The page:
Healthcare News & Insights

Create a ‘just culture’ in your hospital & revamp patient care

Having a “just culture” at your hospital encourages open and honest communication among staff when mistakes happen. It can also improve patient safety – and help your facility meet compliance standards. 

The concept of a just culture is designed to move hospitals away from focusing on errors and toward understanding the behavioral choices of employees, according to the research paper “Just Culture: A Foundation for Balanced Accountability and Patient Safety” in The Ochsner Journal.

Establishing a just culture at your hospital requires building awareness, implementing and developing policies that support just culture, and building the tenets of just culture into daily work practices, said the Patient Safety Network (PSN).

The PSN says there are three types of behaviors to be expected at any organization:

  1. Human error – Inadvertently doing something wrong, a slip or lapse
  2. At-risk behavior – Increasing risk where it’s not recognized or where it’s believed to be justified
  3. Reckless behavior – Consciously disregarding a serious and unjustifiable risk

A just culture facility looks at both the individual and the system in place when errors happen, and avoids punishment for simple human error. Instead, punishment is reserved for reckless behavior, and coaching is used for at-risk behavior.

Just culture policies

Policies and processes that punish mistakes without considering the context can make it difficult to create a just culture.

For example, if a policy says a reprimand will be written after three errors, regardless of what those errors are or how they occurred, flexibility and understanding can fall by the wayside in an attempt to assign blame. This breeds negativity and creates a rigid standard for employees. Ultimately, it could do more harm than good.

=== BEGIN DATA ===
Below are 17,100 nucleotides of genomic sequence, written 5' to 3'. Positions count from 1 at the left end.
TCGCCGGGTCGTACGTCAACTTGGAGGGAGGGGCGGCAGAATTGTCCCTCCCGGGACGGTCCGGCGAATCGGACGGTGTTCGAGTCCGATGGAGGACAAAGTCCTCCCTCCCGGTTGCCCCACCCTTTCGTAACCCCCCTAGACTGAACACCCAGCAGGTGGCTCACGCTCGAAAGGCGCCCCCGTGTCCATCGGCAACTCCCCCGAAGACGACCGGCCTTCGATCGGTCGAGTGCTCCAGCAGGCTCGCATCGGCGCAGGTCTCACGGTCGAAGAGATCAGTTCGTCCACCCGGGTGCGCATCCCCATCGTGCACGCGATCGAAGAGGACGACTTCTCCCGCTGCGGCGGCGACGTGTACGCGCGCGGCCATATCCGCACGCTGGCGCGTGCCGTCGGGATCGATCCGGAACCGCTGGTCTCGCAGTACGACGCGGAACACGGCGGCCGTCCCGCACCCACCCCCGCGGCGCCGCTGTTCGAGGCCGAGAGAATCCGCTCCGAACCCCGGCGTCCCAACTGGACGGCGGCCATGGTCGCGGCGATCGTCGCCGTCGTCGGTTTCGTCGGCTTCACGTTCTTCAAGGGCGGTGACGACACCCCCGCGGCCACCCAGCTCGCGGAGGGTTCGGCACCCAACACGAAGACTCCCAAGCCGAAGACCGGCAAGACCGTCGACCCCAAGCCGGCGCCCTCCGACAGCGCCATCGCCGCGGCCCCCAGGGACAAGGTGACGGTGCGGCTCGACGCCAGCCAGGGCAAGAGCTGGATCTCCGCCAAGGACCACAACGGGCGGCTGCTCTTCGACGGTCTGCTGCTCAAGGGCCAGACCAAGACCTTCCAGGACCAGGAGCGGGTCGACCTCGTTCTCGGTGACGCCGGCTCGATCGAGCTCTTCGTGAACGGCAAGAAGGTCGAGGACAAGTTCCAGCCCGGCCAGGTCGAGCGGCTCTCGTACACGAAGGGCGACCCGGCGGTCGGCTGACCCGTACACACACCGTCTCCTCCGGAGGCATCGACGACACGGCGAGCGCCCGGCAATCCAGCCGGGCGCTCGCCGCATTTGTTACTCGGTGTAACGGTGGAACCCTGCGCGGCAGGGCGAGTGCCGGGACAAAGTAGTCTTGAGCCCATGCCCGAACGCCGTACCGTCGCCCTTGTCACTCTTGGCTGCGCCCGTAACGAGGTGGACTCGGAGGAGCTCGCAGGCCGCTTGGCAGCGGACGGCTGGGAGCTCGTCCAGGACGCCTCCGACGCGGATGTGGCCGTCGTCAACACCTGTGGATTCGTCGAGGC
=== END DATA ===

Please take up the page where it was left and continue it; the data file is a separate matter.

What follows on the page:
If an employee makes a mistake due to misreading a medication label, but knew the correct procedure and otherwise followed the right process, giving the person an extreme punishment will lead to a culture of secrecy. Eventually, employees won’t speak up when they make an error, and that can be deadly for patients.

A better option would be working with the employee to determine how to avoid the issue in the future, whether that involves additional training on reading medication labels or color coding certain medications.

Promoting a just culture that allows for feedback without punishment also cuts down on diagnostic errors, which are significant problems for many hospitals.

Want to learn more about creating a just culture in your hospital? Register for the “Just Culture: Create an Environment of Safety & Compliance” webinar here.

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